... seen anything like them before. They range in size from the smallest like that of a strawberry to the largest like that of a small Idaho potato. I found them sitting on the top of the ground at the base of a large water oak tree in southeast Louisiana. Only small vines are growing up the trunk and I think them to be poison ivy.
There is very little evidence of a stem on the ends and the covering is dry and paper like, almost like flakes. When cut into the interior is similar to a potato and smells similar.
OldWrangler wrote:We got them all over Texas. We call them Merlitons. Some people who have seen them all over Louisiana call them Cajun potatoes. I have heard they are edible but I wouldn't swar to it.
Not Merlitons. I've grown and eaten those. Not at all the same as this.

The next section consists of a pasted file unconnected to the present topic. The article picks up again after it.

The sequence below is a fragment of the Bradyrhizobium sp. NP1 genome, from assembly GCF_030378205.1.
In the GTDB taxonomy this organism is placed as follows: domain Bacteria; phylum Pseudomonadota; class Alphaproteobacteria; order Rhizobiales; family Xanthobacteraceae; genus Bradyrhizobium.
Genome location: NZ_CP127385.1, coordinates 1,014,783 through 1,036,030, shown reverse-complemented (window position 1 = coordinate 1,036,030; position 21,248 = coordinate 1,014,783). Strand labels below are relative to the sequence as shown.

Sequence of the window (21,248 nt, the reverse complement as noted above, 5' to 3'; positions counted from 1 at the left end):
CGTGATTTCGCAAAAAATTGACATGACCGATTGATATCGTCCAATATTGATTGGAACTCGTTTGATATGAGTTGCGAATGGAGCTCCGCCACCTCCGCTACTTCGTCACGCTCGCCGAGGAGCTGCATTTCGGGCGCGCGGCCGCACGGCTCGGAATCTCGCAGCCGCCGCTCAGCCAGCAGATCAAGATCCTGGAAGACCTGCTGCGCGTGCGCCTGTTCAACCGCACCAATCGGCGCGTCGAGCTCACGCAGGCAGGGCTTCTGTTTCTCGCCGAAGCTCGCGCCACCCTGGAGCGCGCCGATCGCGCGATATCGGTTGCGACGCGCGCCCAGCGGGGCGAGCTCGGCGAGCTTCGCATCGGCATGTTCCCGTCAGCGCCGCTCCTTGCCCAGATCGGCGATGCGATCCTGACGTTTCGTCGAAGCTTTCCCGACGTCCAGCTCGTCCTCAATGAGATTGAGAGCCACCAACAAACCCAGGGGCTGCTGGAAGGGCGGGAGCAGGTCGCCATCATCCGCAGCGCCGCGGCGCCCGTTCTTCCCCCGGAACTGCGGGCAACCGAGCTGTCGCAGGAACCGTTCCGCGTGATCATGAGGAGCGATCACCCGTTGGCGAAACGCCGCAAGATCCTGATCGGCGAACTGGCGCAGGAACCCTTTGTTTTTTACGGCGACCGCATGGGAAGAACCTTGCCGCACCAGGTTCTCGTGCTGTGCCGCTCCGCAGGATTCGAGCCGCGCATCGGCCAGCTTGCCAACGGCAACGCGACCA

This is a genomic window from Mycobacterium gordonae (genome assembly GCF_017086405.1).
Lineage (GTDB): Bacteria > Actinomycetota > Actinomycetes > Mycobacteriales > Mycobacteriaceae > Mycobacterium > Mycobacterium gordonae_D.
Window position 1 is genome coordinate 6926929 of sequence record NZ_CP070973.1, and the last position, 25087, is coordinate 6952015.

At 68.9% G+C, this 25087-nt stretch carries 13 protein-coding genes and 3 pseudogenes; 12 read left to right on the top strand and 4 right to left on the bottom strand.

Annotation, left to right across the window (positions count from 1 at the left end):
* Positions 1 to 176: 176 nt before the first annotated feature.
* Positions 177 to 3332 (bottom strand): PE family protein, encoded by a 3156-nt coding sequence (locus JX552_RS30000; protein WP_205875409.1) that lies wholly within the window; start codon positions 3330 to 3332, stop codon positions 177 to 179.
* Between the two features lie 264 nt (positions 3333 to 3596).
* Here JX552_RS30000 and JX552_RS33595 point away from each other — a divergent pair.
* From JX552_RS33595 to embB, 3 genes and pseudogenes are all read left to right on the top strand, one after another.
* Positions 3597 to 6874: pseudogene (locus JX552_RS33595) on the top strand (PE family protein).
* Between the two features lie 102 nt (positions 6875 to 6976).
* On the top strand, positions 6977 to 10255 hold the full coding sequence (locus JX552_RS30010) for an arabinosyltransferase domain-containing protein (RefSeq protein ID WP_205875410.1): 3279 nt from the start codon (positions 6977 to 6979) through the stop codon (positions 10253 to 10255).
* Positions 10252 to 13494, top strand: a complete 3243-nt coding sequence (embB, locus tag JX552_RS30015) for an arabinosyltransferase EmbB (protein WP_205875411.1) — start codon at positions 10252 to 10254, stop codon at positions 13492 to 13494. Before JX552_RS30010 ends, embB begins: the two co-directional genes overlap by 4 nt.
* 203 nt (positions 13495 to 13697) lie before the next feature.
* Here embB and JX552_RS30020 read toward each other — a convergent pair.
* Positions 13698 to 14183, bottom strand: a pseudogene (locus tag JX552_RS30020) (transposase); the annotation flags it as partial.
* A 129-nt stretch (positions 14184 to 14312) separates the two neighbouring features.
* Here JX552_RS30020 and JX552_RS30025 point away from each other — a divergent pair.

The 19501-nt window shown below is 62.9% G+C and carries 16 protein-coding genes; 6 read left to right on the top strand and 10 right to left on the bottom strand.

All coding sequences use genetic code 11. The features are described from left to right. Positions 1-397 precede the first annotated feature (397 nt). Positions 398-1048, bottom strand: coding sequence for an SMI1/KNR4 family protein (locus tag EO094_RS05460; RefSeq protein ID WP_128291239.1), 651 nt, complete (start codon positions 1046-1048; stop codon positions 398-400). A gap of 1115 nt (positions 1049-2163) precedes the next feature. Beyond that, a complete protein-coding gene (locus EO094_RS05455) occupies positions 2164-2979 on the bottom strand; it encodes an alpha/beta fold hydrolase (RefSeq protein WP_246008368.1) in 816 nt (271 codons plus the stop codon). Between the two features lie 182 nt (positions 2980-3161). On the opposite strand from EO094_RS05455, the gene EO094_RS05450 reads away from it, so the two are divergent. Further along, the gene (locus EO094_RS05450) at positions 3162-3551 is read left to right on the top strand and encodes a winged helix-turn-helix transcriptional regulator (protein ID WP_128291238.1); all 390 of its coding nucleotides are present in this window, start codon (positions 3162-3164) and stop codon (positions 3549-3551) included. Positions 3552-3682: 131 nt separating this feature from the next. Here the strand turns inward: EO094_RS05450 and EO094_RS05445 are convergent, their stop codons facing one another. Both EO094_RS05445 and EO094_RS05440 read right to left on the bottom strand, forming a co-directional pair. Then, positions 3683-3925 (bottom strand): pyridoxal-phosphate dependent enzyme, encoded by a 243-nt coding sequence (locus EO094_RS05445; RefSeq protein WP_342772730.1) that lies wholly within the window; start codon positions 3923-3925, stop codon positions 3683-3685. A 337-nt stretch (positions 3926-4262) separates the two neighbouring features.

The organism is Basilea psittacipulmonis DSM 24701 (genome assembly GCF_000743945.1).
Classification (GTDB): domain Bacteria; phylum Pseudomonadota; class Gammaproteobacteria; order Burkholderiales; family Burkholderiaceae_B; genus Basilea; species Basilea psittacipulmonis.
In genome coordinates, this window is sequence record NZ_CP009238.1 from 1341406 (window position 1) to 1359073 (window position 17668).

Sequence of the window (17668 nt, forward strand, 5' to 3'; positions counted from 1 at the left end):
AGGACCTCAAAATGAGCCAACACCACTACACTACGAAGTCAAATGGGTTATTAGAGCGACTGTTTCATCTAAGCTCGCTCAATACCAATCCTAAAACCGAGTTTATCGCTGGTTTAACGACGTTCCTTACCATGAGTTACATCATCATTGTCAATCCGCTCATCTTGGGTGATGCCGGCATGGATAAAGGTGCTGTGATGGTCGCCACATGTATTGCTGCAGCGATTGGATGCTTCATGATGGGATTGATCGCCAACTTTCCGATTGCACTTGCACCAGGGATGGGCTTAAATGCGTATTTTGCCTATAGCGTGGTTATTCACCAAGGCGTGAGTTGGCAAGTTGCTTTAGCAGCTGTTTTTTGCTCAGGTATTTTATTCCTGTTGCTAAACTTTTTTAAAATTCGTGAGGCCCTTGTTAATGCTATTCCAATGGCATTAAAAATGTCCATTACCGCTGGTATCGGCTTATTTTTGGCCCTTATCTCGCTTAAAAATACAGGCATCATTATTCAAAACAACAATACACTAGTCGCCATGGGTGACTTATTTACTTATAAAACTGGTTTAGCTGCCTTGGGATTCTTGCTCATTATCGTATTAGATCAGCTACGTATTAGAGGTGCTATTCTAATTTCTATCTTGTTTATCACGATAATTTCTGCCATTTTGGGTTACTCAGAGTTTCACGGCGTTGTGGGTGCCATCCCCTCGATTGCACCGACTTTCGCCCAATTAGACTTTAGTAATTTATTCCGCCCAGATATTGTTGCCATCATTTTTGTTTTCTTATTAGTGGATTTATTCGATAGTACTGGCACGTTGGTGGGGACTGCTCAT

My neighbor grows them on all his trees. He says they cook up like a squash but are a little sweeter. He says they also make a good soup linda like potato soup. There is a form of this plant that grows in Mexico that is called Chayote. A little different in shape, more pear shaped
than the Merliton but probably same family. And you can plant these and a new vine will grow. They climb trees very well and freeze back with a light frost in the fall, only to return the next spring. The leaves are big and green and quite attractive.
I think Growin is correct. The photos of the "Air Potato" Dioscorea bulbifera match my samples perfectly. The vine (which is now dried up and leafless in winter) I mistook for Poison Ivy must be the subject plant. Thanks for the fast replies.